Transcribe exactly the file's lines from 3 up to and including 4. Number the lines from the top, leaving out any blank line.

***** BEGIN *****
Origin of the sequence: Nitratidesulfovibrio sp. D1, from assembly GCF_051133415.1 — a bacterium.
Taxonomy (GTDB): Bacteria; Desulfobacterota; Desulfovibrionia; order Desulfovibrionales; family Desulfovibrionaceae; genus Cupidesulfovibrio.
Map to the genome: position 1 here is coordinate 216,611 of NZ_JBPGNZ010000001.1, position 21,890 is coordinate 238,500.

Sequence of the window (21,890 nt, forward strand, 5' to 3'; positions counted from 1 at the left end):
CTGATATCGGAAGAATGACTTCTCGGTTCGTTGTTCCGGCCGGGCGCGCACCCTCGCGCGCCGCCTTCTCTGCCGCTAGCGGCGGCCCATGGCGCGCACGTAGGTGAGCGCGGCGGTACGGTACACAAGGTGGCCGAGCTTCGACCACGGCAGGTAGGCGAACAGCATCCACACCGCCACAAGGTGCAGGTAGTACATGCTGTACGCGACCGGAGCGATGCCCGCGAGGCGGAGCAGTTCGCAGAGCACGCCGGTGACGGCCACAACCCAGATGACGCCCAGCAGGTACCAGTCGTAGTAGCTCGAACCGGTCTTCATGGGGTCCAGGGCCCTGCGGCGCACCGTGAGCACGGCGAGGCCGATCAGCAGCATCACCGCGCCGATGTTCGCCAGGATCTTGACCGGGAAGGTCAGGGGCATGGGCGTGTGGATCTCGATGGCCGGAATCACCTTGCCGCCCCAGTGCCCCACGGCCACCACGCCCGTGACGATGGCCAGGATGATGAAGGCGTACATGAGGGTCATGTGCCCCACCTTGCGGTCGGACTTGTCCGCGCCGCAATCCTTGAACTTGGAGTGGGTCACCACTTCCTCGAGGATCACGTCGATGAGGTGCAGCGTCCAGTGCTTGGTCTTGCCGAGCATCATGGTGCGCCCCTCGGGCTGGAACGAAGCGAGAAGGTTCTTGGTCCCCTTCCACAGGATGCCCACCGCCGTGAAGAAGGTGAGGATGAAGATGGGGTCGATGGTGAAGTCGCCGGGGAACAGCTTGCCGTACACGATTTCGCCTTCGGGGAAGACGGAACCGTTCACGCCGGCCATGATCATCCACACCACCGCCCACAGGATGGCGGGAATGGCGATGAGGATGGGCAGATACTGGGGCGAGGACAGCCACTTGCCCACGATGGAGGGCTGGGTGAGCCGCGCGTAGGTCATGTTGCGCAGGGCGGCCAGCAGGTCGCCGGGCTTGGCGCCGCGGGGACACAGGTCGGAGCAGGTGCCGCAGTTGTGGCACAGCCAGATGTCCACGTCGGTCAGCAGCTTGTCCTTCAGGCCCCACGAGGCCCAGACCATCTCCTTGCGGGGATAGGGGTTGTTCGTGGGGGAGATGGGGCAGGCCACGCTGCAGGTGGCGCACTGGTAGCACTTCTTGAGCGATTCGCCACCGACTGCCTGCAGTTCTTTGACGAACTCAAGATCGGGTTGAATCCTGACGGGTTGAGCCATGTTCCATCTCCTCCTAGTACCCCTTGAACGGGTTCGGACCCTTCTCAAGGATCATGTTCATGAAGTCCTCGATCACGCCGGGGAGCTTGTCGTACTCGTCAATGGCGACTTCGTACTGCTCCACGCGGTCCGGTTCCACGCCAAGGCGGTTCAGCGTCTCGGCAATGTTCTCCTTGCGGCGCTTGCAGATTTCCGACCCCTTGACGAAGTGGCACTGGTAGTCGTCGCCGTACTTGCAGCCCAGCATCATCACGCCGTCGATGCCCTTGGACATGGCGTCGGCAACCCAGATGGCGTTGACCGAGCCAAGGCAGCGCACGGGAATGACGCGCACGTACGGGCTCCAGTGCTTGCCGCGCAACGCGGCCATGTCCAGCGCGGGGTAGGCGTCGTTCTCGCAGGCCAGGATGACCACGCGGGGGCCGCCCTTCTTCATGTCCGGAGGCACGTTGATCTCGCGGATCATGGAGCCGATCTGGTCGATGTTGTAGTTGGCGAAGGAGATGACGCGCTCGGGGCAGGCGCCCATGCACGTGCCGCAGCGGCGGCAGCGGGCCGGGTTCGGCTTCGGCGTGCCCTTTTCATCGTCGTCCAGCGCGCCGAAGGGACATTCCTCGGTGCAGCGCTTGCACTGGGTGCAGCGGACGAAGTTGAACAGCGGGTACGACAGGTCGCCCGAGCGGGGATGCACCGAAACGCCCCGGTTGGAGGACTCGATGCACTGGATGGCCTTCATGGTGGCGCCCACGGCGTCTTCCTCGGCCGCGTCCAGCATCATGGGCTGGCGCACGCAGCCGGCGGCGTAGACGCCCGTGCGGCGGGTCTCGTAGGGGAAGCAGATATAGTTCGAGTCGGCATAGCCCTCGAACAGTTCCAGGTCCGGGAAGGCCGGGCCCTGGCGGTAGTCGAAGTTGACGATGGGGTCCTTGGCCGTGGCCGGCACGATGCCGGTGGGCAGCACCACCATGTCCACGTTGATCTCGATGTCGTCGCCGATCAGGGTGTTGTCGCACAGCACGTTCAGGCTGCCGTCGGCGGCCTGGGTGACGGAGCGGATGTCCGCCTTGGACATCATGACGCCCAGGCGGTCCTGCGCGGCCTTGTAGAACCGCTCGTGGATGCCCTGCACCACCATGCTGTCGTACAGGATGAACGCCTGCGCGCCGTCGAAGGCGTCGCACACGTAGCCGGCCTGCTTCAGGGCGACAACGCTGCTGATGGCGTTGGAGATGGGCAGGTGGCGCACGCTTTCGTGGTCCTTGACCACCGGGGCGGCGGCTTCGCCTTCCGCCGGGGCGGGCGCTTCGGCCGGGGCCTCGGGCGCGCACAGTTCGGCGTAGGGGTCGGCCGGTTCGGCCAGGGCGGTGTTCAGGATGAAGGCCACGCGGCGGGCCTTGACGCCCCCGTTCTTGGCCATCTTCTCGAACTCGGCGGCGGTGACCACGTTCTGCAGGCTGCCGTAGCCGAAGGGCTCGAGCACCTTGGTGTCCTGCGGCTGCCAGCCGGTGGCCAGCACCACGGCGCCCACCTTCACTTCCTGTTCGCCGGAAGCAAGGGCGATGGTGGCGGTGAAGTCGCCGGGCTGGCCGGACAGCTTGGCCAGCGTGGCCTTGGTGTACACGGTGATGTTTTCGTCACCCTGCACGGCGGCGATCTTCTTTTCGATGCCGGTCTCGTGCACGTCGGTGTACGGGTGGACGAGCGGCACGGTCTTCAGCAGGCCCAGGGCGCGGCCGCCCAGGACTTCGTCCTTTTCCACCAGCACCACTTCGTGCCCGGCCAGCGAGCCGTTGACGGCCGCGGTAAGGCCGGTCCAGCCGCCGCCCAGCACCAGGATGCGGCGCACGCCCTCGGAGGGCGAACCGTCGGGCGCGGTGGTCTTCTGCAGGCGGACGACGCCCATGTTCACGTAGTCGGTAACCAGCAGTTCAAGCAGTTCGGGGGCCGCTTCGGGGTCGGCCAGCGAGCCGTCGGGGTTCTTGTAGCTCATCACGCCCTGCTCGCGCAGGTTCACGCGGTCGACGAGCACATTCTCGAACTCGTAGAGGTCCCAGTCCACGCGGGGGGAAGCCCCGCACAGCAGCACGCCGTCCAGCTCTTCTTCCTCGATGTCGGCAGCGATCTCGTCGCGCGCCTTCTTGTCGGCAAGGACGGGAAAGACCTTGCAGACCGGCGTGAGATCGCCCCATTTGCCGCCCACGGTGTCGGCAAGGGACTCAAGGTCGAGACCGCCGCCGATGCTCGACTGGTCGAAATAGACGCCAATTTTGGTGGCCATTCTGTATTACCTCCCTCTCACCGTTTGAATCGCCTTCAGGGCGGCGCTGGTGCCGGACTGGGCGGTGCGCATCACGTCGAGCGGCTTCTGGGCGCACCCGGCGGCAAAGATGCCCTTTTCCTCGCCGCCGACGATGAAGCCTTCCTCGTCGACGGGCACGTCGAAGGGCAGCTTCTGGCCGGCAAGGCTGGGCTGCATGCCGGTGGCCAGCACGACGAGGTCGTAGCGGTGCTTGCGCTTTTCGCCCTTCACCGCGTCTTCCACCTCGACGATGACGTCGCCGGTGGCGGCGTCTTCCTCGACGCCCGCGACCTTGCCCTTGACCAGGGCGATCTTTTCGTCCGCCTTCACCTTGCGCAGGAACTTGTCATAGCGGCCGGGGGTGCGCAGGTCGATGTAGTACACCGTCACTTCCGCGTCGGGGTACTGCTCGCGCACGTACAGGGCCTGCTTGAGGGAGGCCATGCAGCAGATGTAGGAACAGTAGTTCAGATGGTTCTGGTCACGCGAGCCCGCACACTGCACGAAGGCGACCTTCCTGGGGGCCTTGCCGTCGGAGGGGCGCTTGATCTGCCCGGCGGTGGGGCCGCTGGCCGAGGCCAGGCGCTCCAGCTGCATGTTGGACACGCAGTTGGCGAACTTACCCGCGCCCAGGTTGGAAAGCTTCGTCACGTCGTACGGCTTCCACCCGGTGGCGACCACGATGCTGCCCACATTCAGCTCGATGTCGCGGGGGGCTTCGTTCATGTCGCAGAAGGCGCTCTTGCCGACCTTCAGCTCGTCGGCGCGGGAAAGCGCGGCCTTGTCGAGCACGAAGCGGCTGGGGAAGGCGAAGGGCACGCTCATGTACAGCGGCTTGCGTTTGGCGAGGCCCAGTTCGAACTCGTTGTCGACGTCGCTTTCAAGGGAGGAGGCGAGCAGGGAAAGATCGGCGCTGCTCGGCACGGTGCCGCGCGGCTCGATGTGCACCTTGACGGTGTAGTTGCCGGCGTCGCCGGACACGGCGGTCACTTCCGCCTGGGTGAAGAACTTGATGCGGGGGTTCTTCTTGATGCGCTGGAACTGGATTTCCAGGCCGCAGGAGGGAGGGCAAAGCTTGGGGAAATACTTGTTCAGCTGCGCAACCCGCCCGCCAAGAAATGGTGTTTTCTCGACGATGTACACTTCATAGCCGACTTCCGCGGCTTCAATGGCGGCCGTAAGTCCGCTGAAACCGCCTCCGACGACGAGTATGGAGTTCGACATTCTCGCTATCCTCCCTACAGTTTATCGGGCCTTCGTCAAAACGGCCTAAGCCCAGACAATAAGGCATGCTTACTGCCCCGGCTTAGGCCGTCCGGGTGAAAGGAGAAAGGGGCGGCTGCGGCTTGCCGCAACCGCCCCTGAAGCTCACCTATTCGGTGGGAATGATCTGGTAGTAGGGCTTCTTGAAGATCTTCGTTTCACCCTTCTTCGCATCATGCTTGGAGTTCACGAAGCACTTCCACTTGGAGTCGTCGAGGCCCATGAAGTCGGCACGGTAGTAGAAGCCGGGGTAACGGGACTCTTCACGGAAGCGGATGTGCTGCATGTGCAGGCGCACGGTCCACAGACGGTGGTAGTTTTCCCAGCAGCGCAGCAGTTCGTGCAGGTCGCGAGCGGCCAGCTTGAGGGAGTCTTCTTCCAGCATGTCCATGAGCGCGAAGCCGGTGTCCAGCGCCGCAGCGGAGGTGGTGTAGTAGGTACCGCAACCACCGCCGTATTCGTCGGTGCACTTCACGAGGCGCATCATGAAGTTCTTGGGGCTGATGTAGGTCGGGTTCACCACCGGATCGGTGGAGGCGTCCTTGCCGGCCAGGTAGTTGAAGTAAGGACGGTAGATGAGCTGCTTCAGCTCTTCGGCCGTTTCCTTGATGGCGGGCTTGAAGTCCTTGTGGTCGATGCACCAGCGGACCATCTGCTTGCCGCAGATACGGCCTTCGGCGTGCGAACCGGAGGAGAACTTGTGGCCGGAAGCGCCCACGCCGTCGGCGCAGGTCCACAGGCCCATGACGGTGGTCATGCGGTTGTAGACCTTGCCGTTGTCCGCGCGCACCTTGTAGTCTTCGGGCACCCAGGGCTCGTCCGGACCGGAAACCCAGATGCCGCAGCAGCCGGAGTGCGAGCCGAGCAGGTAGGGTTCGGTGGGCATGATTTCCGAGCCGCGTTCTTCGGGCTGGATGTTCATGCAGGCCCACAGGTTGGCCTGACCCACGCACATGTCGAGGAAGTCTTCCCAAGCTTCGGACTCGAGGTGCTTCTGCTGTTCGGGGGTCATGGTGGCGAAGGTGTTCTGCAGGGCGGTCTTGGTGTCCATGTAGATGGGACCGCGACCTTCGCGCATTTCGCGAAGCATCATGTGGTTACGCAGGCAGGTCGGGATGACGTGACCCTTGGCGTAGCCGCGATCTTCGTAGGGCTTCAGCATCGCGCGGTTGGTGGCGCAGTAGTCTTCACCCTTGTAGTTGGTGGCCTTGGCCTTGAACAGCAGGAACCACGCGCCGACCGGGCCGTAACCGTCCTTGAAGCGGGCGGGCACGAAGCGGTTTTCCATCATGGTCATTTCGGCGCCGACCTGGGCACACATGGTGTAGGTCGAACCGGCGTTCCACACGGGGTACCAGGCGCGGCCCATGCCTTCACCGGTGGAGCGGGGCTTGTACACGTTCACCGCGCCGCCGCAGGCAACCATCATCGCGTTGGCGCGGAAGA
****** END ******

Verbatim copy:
Map to the genome: position 1 here is coordinate 216,611 of NZ_JBPGNZ010000001.1, position 21,890 is coordinate 238,500.

Sequence of the window (21,890 nt, forward strand, 5' to 3'; positions counted from 1 at the left end):